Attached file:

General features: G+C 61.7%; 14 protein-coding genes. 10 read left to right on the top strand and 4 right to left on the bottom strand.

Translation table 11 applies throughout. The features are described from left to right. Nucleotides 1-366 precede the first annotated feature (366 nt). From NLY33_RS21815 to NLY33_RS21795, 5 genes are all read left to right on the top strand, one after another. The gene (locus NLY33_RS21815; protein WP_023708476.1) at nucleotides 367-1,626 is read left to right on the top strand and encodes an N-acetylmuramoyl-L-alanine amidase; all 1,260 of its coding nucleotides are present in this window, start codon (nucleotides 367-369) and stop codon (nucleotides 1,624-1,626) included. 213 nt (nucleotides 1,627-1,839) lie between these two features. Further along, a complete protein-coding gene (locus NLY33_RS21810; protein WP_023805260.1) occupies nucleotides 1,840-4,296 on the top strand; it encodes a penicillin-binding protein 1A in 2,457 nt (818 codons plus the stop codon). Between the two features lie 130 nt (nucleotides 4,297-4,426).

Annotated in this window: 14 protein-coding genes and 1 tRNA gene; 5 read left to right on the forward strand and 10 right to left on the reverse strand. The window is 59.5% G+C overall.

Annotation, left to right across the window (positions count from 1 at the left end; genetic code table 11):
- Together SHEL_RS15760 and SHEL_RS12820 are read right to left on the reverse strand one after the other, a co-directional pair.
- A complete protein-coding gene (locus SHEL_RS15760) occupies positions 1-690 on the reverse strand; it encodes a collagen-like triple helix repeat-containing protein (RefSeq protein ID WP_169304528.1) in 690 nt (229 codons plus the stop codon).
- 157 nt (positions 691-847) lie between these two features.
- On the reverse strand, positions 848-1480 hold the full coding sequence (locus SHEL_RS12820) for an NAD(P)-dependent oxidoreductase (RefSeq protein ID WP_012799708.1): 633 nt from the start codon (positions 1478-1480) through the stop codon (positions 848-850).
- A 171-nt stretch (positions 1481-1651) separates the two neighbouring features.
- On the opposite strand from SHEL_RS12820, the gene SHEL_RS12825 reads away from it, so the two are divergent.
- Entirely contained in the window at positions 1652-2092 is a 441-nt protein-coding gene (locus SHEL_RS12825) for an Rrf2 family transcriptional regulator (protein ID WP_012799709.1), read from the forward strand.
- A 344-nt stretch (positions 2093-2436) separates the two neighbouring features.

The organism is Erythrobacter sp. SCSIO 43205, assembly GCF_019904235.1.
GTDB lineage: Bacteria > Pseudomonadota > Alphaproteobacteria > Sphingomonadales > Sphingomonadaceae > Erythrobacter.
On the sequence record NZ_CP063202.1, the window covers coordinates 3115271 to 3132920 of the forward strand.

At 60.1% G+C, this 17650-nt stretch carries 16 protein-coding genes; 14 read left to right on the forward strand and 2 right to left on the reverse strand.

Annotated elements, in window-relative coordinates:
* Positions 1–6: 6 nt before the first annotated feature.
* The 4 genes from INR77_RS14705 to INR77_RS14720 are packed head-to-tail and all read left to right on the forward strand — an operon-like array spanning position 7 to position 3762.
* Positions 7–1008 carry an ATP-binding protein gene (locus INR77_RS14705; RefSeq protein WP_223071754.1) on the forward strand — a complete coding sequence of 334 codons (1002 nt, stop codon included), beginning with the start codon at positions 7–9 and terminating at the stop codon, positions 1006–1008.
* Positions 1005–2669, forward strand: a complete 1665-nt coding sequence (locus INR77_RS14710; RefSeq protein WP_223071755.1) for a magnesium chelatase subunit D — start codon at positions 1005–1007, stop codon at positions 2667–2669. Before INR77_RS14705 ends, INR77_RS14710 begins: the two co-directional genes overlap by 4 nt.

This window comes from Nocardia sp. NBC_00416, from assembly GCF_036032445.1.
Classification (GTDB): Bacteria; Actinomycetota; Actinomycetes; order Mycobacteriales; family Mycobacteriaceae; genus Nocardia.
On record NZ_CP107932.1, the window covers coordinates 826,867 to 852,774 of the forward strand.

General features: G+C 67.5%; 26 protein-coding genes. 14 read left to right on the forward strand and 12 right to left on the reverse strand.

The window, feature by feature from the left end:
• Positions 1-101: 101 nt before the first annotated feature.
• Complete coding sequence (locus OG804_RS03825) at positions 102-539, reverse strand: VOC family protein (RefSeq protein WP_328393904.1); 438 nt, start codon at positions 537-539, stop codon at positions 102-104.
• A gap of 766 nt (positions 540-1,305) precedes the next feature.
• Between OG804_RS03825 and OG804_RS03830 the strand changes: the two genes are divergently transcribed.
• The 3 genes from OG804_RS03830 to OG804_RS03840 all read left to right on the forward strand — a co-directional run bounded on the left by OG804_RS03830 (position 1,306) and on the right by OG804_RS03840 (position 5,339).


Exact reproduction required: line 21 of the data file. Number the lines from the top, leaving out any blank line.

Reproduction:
* Positions 1005–2669, forward strand: a complete 1665-nt coding sequence (locus INR77_RS14710; RefSeq protein WP_223071755.1) for a magnesium chelatase subunit D — start codon at positions 1005–1007, stop codon at positions 2667–2669. Before INR77_RS14705 ends, INR77_RS14710 begins: the two co-directional genes overlap by 4 nt.